Nearly after a century after he gave his life for his country, Newell Barber will be remembered on Veterans Day.
Barber died when his plane was shot down over France three months before the end of World War I, in August 1918. Two years later, Medford's first public airfield, on the south end of town, was named in his honor.
As the aviation industry advanced, the 1,500-foot-long, 25-foot-wide Newell Barber Field, adjacent to the old county fairgrounds became obsolete and a new municipal airport was dedicated in 1929. Newell Barber Field passed into history and eventually the site took on a new role as Jackson County's baseball park.
Airport Director Bern Case noticed a monument commemorating Miles Field while at the South Medford Walmart a while back, and the wheels began to turn.
"It got me thinking that the original airport was located in roughly the same place," Case said. "It would be sad to lose the memory of the airfield, its history and the World War I pilot whose name it bore."
A ceremony to recognize the location of Newell Barber Field will take place at 9 a.m. Friday at Rogue Credit Union Plaza, 1370 Center Drive.
Historian Bill Miller, who wrote a piece about Newell Barber for the Mail Tribune in 2010, will talk about the young aviator. He will be joined by Rogue Credit Union CEO Gene Pelham and Jackson County Commissioner Rick Dyer, and a stone marker engraved by Brice Campman will be unveiled.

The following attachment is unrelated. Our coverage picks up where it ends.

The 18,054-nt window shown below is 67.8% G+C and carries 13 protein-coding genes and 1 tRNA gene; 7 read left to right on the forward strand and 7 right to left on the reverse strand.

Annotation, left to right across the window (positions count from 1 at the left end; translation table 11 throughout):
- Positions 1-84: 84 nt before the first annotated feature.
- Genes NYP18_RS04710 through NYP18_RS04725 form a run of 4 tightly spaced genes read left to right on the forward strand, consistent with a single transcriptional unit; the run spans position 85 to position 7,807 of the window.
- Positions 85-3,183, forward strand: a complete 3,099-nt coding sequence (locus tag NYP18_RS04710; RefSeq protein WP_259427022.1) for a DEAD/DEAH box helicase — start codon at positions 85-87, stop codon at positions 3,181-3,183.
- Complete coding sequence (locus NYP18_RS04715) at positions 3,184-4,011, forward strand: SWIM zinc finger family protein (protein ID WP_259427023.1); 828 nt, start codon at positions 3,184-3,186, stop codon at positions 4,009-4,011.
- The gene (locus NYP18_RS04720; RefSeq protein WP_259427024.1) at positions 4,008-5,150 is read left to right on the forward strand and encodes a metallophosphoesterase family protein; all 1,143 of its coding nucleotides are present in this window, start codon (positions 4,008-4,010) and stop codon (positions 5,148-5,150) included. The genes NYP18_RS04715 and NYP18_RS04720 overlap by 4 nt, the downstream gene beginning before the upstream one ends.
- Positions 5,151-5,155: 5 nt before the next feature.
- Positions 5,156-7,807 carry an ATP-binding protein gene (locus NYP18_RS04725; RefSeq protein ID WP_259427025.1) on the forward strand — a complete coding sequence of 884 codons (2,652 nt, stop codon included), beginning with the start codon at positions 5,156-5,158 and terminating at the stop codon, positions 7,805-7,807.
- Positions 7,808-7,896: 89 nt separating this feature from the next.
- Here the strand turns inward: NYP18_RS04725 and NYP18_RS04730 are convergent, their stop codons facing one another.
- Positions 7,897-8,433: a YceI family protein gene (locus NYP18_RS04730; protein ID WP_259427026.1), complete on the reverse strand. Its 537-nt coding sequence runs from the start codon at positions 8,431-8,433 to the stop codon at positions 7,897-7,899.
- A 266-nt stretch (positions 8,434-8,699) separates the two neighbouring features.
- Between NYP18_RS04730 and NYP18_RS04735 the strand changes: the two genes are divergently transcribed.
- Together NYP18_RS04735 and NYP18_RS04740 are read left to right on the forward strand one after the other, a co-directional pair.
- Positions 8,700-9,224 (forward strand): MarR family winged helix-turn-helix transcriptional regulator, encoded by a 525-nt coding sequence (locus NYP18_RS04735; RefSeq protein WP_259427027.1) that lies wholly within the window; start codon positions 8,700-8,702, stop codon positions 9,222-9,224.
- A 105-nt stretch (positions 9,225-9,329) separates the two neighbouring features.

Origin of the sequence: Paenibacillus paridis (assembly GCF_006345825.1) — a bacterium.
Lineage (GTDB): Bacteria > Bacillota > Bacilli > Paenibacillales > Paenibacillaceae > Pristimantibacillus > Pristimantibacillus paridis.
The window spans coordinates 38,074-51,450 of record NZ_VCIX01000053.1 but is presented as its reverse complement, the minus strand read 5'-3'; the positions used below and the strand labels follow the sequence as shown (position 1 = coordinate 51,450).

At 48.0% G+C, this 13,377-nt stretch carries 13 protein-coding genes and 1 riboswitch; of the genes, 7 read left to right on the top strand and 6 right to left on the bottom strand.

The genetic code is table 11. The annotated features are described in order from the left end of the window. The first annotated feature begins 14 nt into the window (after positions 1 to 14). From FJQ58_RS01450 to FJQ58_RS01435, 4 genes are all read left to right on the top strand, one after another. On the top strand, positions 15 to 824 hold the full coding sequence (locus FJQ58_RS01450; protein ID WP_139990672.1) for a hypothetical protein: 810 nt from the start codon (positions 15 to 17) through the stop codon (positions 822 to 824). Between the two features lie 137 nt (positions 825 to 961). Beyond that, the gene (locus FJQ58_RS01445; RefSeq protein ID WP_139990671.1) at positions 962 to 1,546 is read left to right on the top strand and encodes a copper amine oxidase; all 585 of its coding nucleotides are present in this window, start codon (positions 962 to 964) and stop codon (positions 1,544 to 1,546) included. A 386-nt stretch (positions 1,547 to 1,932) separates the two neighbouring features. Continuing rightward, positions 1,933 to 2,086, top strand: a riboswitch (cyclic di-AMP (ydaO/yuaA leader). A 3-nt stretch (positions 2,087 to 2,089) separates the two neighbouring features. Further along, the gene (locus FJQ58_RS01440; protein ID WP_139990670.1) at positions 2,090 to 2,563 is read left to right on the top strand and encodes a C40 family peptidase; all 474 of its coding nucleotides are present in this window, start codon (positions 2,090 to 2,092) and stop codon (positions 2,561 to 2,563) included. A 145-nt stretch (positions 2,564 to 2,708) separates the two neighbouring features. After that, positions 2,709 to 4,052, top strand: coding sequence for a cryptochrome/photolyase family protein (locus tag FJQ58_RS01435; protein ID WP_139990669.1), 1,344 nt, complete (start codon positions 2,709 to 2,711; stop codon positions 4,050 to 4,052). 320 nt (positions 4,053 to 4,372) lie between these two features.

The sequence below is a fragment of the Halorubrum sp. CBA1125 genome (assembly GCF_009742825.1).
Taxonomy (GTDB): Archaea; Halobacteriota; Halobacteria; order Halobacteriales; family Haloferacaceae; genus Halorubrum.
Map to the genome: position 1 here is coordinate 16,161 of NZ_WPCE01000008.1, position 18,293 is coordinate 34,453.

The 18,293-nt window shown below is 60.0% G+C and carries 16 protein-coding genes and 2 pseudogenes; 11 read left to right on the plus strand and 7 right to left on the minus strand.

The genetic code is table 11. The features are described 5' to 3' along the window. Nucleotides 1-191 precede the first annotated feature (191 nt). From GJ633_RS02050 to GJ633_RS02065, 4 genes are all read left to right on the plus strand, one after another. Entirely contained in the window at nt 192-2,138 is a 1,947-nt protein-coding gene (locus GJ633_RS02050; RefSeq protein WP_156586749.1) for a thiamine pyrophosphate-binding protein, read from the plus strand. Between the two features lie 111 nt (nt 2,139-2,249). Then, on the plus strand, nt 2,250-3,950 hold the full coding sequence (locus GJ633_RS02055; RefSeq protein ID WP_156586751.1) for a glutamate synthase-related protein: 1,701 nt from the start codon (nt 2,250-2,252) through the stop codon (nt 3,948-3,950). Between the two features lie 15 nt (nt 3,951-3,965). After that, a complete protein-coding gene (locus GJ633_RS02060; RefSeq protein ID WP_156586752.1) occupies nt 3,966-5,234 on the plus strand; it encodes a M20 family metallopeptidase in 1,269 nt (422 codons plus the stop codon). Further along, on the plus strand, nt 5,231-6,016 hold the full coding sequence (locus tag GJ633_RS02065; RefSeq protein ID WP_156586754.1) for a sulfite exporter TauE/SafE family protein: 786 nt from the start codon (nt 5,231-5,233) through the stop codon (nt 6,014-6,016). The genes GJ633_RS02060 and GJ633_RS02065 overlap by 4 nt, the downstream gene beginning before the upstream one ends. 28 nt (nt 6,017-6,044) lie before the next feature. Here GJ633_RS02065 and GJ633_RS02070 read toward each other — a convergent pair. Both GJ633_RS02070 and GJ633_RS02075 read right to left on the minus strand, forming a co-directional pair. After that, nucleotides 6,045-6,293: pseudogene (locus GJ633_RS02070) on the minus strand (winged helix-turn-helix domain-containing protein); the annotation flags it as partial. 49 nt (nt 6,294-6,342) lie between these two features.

The Great War began in August 1914 and dragged on until Nov. 11, 1918. The United States avoided direct action for 2½ years before grudgingly entering hostilities. Woodrow Wilson campaigned on his ability to keep the United States out of the European war in 1916. But spurred by the sinking of the Lusitania, Wilson asked Congress April 2, 1917, for a declaration of war against the Central Powers.
One of the many Americans to volunteer to take on Kaiser Wilhelm II's German military forces was Barber, a 17-year-old Medford High School student. Two weeks before war was declared, Barber had enlisted in the Army Aviation Corps and departed for training in San Diego.
If you've seen the 2006 film "Fly Boys," you have a window into what it would've been like for the teenager who was assigned to the 108th Aero Squadron. On Aug. 11, 1918, he and his French observer were shot down near the Belgium border.
A month later, Barber's parents, Dr. Martin and Theresa Barber, received a letter from their son's flight commander:
"It was impossible for us to follow him down," it stated. "We were having combat with a superior number of planes. ... I have waited before writing, hoping that some word would reach us, but up to this time I have heard nothing."
Newell Barber posthumously received the French Croix de Guerre, but his body was never recovered.
"As for the airfield they said would 'permanently and perpetually honor his name,' in little more than a decade, it was gone," Miller wrote.
On Friday, a pair of vintage Boeing Stearman aircraft will fly over the scene.
"Our goal," Case said, "is to help keep it from being lost to history."
— Reach reporter Greg Stiles at 541-776-4463 or firstname.lastname@example.org. Follow him on Twitter at www.twitter.com/GregMTBusiness, on Facebook at www.facebook.com/greg.stiles.31.